He went on by saying that “what is just as crucial as alignment, though, is mutual respect”. “The innovators need to understand that the only way that they can look at the Day After Tomorrow of the company is because there is also an efficient machine that is making money and turning a profit. But at the same time, the people who run the machine, ought to be really thankful for the team in the top part of the hourglass that is creating a new Day After Tomorrow so that they can reinvent themselves to stay relevant. Decision makers need to understand and accept that the top and bottom part of the hourglass might just have two completely different types of cultures, with a different mentality or and even very different people. Making sure that you have that type of a vision where you align those cultures and align those mechanisms is of the essence.”

 

That time when the 10 ‘Googles’ inside Microsoft R&D were ignored

When I asked Peter about examples of companies that did managed to align those two cultures in the best possible way, he started with Disney, which is also one of my top favourite companies of all time, as you might know: “Disney, for instance, has used acquisitions to create input for new ideas, but at the same time, they figured out how to really make sure that this becomes a mainstream part of the machine. A company like Microsoft, then, is one of my big heroes. It has gone through probably one of the biggest transformations in the last decade, moving from a license business to one that is completely cloud based. Former CEO Steve Ballmer may have been a really brilliant at running the bottom half of that hourglass but he was basically a sales guy who pretty much ignored their brilliant R and D departments. I remember somebody saying “there are probably 10 Googles inside of Microsoft R and D right now, but they’re not getting outside”. How tragic is that? But what Satya Nadella, the current CEO, did from the very beginning, was to make sure that there was an alignment. He made sure that the new brilliant concepts were fed it into machine so that they could really transform it.”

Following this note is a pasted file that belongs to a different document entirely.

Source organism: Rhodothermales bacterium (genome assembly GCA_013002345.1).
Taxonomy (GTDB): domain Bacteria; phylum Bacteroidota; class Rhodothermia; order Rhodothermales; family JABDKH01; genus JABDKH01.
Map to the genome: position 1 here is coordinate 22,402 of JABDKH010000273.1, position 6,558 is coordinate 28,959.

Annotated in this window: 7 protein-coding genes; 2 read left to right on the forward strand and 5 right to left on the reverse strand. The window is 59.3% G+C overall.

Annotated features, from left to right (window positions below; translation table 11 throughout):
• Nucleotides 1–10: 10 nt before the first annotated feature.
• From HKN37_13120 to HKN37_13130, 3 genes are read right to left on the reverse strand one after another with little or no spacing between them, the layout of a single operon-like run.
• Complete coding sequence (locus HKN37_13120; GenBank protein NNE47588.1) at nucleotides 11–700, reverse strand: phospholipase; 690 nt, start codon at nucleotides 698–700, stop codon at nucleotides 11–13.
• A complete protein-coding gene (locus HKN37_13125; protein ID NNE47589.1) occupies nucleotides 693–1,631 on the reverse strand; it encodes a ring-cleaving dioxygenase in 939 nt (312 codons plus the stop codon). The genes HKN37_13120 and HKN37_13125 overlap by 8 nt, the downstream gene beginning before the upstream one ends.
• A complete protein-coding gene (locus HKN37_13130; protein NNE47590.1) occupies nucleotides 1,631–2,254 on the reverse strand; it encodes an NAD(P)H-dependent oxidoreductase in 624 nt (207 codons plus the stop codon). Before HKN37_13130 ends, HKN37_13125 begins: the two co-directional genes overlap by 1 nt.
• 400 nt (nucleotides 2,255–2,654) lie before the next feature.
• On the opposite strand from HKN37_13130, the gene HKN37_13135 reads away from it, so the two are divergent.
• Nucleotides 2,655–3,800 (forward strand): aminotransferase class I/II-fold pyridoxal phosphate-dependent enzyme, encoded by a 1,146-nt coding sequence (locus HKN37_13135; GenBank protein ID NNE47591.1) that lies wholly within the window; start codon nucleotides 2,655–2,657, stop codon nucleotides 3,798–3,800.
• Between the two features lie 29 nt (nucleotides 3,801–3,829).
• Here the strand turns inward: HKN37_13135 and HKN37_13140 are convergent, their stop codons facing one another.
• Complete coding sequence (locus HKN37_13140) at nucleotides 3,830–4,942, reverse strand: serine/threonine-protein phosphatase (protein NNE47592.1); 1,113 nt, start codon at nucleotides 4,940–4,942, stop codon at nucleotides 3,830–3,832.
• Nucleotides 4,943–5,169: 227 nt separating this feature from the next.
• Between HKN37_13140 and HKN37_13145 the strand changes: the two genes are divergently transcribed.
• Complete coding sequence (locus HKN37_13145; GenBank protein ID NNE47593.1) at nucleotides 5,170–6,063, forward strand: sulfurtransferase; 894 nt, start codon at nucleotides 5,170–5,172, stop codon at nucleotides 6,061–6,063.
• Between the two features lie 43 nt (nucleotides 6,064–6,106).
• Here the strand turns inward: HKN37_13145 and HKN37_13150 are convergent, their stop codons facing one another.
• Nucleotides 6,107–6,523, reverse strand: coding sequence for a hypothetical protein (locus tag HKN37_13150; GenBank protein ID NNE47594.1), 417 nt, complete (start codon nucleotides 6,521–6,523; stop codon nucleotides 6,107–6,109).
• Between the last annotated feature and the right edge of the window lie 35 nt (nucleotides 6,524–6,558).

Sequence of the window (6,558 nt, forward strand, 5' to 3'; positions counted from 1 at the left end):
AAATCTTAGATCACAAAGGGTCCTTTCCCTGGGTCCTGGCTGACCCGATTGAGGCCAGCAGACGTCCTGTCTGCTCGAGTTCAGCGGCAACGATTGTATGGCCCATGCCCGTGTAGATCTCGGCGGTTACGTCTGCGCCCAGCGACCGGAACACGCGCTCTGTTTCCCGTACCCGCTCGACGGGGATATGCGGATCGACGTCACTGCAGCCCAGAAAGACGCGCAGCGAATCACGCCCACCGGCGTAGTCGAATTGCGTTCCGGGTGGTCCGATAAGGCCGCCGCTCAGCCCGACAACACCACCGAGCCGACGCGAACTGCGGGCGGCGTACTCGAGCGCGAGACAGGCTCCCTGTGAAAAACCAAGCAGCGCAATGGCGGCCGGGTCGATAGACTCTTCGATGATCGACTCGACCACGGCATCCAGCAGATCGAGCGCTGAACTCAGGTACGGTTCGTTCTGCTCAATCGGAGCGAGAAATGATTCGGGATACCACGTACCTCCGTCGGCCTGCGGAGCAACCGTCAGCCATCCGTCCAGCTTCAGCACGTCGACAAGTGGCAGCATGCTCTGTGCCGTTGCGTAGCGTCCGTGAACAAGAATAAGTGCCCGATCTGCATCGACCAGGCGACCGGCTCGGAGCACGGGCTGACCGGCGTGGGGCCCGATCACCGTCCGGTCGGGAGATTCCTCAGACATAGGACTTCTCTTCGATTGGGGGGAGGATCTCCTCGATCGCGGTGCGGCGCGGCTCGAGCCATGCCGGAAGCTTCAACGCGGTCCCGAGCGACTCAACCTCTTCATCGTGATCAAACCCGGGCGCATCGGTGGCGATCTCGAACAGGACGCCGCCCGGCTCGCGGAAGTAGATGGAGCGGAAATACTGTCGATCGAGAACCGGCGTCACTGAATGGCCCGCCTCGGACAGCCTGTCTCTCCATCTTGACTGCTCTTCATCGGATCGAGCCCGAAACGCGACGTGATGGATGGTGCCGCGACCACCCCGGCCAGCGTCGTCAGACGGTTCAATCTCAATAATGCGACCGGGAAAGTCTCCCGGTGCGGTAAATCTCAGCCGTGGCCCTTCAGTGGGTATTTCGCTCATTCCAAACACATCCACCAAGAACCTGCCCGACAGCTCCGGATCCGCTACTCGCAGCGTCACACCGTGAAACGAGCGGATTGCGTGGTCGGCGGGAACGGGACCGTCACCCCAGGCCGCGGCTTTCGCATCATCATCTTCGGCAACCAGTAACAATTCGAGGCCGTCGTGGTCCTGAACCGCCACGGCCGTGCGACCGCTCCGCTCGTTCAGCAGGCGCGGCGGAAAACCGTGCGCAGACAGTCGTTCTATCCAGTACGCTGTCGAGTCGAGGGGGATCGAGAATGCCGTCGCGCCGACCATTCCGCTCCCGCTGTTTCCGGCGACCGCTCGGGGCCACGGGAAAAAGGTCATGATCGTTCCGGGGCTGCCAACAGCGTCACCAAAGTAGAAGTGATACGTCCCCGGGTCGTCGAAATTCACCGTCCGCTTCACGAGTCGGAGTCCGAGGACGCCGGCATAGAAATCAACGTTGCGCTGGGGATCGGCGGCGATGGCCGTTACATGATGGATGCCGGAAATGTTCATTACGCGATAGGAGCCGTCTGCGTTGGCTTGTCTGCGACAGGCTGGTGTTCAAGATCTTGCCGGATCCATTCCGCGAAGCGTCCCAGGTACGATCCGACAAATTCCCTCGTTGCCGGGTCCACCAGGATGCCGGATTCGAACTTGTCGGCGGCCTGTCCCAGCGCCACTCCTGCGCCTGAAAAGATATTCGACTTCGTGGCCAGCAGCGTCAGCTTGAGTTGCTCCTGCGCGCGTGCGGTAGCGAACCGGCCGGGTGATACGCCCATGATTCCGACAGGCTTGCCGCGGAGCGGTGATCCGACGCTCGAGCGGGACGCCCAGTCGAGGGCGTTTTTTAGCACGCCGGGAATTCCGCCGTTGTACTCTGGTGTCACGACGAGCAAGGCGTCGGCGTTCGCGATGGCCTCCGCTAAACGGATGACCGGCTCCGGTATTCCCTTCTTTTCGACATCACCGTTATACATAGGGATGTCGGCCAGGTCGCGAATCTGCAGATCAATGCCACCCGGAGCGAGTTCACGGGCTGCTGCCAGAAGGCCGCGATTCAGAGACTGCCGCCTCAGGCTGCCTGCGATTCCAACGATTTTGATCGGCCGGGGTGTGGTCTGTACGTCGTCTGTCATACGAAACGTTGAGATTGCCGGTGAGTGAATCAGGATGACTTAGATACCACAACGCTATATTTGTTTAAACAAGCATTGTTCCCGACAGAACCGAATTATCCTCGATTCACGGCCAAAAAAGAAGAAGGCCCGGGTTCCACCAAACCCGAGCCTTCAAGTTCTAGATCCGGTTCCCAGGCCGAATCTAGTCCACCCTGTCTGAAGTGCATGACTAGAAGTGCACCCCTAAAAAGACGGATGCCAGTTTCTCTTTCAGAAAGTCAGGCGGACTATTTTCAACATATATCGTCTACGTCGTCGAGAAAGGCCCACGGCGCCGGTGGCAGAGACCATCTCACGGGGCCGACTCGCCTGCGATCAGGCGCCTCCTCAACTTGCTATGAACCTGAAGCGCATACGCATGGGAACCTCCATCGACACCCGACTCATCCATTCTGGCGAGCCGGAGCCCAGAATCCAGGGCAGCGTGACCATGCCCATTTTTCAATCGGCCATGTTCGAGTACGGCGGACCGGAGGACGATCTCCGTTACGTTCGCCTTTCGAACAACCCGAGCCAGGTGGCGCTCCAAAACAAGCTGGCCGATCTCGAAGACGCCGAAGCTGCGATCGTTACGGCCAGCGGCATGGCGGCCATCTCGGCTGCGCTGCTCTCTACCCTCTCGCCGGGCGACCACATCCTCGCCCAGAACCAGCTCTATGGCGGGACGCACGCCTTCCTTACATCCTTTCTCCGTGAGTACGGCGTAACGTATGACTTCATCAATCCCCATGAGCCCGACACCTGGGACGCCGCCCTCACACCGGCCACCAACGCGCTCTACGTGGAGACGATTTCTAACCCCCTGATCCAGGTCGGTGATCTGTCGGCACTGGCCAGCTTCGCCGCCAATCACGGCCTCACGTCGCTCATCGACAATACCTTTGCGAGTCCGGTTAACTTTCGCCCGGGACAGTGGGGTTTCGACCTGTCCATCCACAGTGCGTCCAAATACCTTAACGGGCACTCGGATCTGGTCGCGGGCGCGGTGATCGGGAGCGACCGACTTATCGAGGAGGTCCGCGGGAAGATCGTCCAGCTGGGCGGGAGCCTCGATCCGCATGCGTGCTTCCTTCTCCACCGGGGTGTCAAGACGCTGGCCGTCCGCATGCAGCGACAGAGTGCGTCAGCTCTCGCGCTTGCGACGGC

When we talked about what mostly drove the success of this alignment, he told me that the cultural element and the vision of leadership is extremely important. “Maybe the most important inspiration for my book “the Phoenix and Unicorn” was Walmart. They’re the largest retailer in the world and employ no less than two and a half million people. Although they’re publicly quoted, they’re still family owned. Now the Walton family still controls the majority of the shares, but the CEO Doug McMillon was also crucial in making sure that they were playing the long game. He ensured that they were innovating and changing the machine at the same time, building the plane while they were flying so to speak. If you don’t have that top leadership commitment of people who can actually understand both the new and the old and combine that in a balanced way, I think it’s very difficult to turn innovation into execution and keep yourself relevant.”